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Accra, Ghana, 4th August 2020 - Most recently, Ghanaians were shocked by the depraved lynching of an old woman accused of witchcraft in the Savana Region. A second incident was brought to the attention of the Ghanaian public by The Sanneh Institute of a young man and his father who have set up a base near Widana in the Pusiga District, claiming to use sachet water for healing and for identifying and exorcising “witches”. The belief in witchcraft however goes back many generations and is deep rooted and widespread in Ghanaian society. The belief is deeply embedded in African culture and most religious adherents – Muslims, Christian, traditional believers, literates, non-literates, persons from the rural and urban areas and across all professions and public servants, believe in the phenomenon. So called “witches’ camps” exist mostly in the northern part of Ghana, overseen by local chiefs some of who are involved in trial by ordeal to identify “witches”. The consequences of witchcraft accusations are devastating, ranging from social ostracism to exile from one’s community to beatings and murder.
Local authorities are aware of most of these cases, some share in the belief and others actively support it. They intervene and interfere anytime cases are filed with the police and victims are pressured and threatened to remain silent. It is against this background that The Sanneh Institute is requesting your support for the practice of accusing, stigmatizing and dehumanizing people as witches is outlawed in Ghana. In two cases above, some of the culprits have been apprehended. The arrest however does not mean an end of the journey. On the contrary, the journey has only begun, and The Sanneh Institute is issuing this petition to the President of the Republic of Ghana, The Speaker of Parliament, The Majority and Minority Leaders of Parliament, and The Minister of Gender, Children and Social Protection to bring about real and lasting change.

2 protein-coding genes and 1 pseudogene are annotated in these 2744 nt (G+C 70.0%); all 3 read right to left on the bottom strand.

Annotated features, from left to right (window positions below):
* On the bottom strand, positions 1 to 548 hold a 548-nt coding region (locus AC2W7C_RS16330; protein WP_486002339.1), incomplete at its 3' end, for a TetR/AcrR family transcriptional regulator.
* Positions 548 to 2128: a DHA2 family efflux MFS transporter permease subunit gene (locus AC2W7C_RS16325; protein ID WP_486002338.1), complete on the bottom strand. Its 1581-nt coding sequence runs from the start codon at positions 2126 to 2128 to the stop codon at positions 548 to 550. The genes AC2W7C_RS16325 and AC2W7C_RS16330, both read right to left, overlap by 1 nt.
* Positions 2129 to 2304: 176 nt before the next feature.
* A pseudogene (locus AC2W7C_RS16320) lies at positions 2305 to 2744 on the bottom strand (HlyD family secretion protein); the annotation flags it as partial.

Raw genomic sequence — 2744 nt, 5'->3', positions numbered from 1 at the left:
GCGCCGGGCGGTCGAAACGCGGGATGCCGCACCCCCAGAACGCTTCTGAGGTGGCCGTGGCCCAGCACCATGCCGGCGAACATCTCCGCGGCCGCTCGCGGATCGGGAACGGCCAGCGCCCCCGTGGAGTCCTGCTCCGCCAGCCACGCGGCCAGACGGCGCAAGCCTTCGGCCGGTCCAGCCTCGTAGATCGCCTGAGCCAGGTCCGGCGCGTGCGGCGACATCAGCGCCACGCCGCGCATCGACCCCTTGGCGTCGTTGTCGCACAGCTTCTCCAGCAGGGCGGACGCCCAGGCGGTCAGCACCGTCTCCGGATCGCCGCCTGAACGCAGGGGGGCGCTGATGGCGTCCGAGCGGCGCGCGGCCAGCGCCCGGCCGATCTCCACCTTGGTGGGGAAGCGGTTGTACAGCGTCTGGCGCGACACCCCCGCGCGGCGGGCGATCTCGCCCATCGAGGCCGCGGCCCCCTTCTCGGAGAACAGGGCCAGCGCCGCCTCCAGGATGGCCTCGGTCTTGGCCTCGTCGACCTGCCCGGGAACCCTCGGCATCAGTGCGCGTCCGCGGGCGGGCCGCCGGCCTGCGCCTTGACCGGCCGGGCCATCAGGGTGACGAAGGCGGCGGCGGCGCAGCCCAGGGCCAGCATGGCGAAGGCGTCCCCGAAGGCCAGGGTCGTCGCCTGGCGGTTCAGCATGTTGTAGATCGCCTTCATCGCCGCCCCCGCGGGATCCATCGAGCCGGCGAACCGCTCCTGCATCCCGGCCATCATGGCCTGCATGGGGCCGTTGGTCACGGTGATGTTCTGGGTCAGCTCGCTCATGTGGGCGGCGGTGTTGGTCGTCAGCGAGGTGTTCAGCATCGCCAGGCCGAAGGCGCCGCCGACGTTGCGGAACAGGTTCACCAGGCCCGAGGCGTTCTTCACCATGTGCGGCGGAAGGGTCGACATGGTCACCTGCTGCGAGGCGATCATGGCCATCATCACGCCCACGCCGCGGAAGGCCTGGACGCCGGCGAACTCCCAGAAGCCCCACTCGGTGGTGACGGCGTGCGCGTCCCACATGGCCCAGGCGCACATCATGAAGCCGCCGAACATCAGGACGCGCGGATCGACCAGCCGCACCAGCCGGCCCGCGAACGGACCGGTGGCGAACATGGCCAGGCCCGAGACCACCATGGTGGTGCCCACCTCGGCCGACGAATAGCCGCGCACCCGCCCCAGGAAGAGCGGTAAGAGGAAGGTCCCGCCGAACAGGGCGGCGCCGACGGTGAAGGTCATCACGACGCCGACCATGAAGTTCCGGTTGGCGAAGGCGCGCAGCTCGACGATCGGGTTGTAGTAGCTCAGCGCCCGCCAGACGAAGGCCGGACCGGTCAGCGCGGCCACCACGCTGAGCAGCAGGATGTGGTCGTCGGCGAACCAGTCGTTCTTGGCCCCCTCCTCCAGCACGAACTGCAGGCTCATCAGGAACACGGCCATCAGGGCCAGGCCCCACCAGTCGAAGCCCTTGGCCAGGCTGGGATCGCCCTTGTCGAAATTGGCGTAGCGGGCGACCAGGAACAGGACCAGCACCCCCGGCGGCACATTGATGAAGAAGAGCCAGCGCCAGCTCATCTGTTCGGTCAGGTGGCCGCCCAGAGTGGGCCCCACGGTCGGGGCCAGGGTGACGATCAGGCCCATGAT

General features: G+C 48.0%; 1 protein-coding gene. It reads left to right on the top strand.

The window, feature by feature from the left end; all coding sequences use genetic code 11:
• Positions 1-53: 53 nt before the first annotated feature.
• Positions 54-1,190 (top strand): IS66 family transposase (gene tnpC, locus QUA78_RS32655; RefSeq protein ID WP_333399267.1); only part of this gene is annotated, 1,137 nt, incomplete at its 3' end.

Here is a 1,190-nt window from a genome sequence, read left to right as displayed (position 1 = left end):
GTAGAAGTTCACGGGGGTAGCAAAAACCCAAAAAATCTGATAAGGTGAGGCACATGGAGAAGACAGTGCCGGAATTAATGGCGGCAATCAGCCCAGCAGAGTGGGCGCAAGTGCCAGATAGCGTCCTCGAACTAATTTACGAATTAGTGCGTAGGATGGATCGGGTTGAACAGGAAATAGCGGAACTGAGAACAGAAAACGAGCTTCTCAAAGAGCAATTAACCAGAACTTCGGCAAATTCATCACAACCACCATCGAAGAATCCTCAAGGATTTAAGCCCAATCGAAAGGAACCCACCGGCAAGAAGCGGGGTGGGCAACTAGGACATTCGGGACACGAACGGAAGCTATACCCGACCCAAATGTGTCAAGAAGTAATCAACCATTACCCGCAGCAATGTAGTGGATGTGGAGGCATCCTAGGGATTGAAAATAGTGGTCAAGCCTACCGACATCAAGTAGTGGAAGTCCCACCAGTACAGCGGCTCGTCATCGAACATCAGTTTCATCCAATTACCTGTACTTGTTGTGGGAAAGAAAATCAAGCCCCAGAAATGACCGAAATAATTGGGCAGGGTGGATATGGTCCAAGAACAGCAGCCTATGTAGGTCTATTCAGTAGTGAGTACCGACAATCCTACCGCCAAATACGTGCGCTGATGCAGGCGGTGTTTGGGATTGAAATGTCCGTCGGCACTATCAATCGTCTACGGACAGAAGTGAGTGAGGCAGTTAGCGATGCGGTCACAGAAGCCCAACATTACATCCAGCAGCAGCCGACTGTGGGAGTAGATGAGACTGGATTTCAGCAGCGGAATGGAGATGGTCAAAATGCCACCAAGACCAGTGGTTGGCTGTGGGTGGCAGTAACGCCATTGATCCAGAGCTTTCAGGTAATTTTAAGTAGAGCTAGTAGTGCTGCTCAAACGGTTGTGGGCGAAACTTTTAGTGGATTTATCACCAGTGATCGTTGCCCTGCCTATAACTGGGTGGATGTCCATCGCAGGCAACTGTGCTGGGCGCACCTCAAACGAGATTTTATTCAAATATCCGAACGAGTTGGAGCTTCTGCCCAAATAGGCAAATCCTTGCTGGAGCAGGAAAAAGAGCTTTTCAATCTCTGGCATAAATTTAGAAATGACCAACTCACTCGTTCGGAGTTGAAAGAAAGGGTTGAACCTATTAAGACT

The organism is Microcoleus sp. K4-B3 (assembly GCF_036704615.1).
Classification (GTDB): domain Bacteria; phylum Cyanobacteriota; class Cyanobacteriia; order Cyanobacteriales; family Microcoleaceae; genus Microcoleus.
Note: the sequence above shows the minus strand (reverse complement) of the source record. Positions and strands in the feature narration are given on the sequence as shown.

Finally, TSI will mount an educational program against the belief and practice of witchcraft in the country. We will put together a team of religious, legal and mental health experts, prepare teaching manuals on the subject and tour different parts of the country, starting from the northern regions. The teachings of traditional religions, Christianity and Islam all make it obligatory to protect and care for the weak and vulnerable, not to dehumanize and demonize them. The cancerous tree of witchcraft accusations has wreaked havoc on many families and lives of countless mothers, grandmothers, aunties, wives, sisters, daughters, nieces etc., and needs to be uprooted not pruned. Sadly, Akua Denteh was not the first to be lynched as a “witch", but if we can all say “enough is enough”, she could be the last!
On how you can join and/support the campaign, please contact email@example.com or +233506172909 Thank you, and God richly Bless you, for signing and supporting this petition!
Prof. John Azumah
The Sanneh Institute, Accra
Visiting Professor of World Christianity and Islam
Yale Divinity School – CT, USA